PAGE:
ROSENZWEIG: Another public benefit that’s very, very important is reduction of combined sewage overflows. In our aging sewer system, because we combine our regular sewage pipes with our storm drains, and when there’s a big storm, the regulators have to divert some of that sewage to the open water.
HASSLER: When rain falls onto a standard roof, most of it slides off or washes down sewage drains. In heavy storms, city sewage drains often overflow, sending polluted water through streets and into rivers and oceans. Green roofs, however, act like giant sponges for stormwater. Thirsty plants and four to six inches of subsoil absorb up to 80 percent of rainfall during storms, while standard roofs absorb only 25 percent.
What’s more, the plants on green roofs filter the pollutants nitrogen and phosphorous from the soil, so any water that flows over the side is cleaner and less likely to taint rivers or lakes.
The greenest roofs in the U.S. may be in Chicago. In the windy city, most public building projects must have a green roof over at least half of free roof space, and Chicago now has over a million square feet of green roofs. All new roofs must be either green or cool. A cool roof is painted in a light-colored reflective surface and bounces sunlight off the roof, keeping a building at about the same temperature as green roofs.
[BATTERY PARK CITY SOUNDS]
HASSLER: In Manhattan, the area near the financial district has some of the city’s newest green roofs. Battery Park City is part of smoggy, gritty New York, but it has the strictest environmental building regulations in the country. Among its requirements are that every new building, residential or commercial, must have an extensive green roof covering 75 percent of its open roof space. Outside of Battery Park City, there are no regulations to force city developers to plant green roofs.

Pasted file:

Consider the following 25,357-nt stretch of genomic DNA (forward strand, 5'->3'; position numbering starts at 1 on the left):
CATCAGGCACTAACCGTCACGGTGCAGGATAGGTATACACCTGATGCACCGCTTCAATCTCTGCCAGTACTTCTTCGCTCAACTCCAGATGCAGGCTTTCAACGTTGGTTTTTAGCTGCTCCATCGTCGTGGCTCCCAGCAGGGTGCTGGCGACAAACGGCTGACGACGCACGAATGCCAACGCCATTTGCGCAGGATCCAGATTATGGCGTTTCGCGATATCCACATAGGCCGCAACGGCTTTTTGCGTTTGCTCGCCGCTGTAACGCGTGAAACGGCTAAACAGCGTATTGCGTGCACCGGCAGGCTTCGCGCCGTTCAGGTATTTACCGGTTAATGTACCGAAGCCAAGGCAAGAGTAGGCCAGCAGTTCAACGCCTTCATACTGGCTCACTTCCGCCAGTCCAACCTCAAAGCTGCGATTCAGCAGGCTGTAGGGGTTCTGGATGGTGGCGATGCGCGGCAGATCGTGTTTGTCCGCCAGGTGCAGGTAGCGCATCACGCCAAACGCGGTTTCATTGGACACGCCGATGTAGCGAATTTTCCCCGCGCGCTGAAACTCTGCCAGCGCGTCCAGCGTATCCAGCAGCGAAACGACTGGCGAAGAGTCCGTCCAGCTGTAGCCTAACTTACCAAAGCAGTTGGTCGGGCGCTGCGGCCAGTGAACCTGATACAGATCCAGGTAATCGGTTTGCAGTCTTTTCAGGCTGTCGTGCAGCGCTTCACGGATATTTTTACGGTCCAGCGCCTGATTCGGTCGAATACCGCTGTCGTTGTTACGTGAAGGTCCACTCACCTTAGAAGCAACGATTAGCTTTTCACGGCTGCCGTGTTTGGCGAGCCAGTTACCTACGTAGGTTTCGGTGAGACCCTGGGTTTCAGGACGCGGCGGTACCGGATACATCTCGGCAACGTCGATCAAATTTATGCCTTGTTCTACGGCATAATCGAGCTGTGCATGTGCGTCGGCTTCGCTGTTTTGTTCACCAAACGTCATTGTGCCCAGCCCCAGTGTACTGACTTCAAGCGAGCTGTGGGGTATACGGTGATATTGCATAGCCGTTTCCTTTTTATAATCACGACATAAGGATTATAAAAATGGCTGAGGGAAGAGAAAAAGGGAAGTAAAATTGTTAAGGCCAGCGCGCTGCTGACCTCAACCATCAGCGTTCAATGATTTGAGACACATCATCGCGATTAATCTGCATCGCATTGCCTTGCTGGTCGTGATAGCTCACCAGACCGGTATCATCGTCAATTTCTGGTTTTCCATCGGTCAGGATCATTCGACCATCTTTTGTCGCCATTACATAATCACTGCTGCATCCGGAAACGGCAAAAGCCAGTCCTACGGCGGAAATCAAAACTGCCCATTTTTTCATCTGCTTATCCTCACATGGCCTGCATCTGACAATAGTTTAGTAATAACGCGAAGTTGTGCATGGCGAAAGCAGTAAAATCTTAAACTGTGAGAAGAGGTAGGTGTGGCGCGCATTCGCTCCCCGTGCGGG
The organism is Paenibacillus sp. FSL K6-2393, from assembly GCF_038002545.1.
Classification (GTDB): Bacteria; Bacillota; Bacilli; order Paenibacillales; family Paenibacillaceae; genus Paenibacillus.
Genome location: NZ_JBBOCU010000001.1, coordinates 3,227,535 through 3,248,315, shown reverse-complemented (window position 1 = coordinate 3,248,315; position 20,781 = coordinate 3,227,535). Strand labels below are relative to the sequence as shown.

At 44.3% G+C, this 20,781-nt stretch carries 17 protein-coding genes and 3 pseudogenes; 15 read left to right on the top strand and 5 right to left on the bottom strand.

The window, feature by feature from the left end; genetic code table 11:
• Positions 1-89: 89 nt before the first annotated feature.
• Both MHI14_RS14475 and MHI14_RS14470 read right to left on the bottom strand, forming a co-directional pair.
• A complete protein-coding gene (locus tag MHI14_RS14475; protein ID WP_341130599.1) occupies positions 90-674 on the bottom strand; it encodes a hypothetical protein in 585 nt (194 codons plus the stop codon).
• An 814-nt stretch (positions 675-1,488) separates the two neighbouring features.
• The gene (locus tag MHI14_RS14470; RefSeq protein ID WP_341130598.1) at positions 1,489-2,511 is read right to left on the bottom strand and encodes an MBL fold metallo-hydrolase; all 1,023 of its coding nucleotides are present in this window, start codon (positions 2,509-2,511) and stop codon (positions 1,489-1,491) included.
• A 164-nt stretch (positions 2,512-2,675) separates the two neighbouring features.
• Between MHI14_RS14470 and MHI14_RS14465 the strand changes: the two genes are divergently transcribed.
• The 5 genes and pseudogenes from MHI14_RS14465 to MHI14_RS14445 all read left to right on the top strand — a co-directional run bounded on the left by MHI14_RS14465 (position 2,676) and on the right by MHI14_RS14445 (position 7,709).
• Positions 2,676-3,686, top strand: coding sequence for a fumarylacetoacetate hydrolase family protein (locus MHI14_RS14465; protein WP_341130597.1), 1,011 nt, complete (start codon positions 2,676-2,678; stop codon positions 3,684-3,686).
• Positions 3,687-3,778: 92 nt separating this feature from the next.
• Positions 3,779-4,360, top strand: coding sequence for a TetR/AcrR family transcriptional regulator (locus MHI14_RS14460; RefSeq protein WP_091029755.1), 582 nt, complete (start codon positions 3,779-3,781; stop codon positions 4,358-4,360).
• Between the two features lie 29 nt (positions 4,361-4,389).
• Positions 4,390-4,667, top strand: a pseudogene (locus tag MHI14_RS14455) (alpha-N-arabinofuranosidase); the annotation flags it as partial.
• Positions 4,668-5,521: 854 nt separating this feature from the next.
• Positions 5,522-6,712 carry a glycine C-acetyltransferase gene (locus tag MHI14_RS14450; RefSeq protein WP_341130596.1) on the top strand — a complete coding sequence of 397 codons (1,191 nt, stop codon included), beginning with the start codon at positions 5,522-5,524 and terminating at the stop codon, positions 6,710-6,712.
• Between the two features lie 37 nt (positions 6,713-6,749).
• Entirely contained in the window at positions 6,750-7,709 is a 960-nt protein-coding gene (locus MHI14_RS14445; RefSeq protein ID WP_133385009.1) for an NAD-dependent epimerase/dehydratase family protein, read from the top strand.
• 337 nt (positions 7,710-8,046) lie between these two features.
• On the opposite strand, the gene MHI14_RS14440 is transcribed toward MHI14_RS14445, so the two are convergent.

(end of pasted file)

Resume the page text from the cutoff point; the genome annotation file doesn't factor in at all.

But some incentives are coming to New York, says Cynthia Rosenzweig.
ROSENZWEIG: Mayor Bloomberg signed into law a bill that requires capital construction for city buildings to follow the LEED that’s Leadership for Energy Efficient Design standards. And green roofs are one way that building owners can receive credits and points, they receive points towards their LEED certification with green roofs.
HASSLER: Right now, though, the costs of green roofs are higher than the actual benefits in terms of heating cost reductions. The Office of Sustainable Design at New York’s Department of Design and Construction recommends cheaper cool roofs instead.
Expensive green roofs aren’t the best route to earth-saving benefits, it says. Big storm water detention tanks are a far more cost-effective way to reduce storm water runoff. And trees on sidewalks provide more economical and more accessible greenery. In fact, the Office of Sustainable Design recommends green roofs only when they have some value as an amenity—when a neighborhood is severely lacking in green space.
[TRAFFIC SOUNDS FROM ROOFTOP]
HASSLER: But amenity value may be enough for style-conscious New York. Leslie Hoffman surveys the scene at Silvercup Studios, where lanterns hang over an open-air TV set and actors pass on the sidewalk below.
HOFFMAN: Green roofs have the wow factor that make people want them, which is actually wonderful.
For Living on Earth, I’m Susan Hassler in New York City.
GELLERMAN: Susan Hassler is the editor of IEEE Spectrum Magazine.
[MUSIC: Final Fantasy “Song Song Song” from ‘He Poos Clouds’ (Tomlab – 2006)]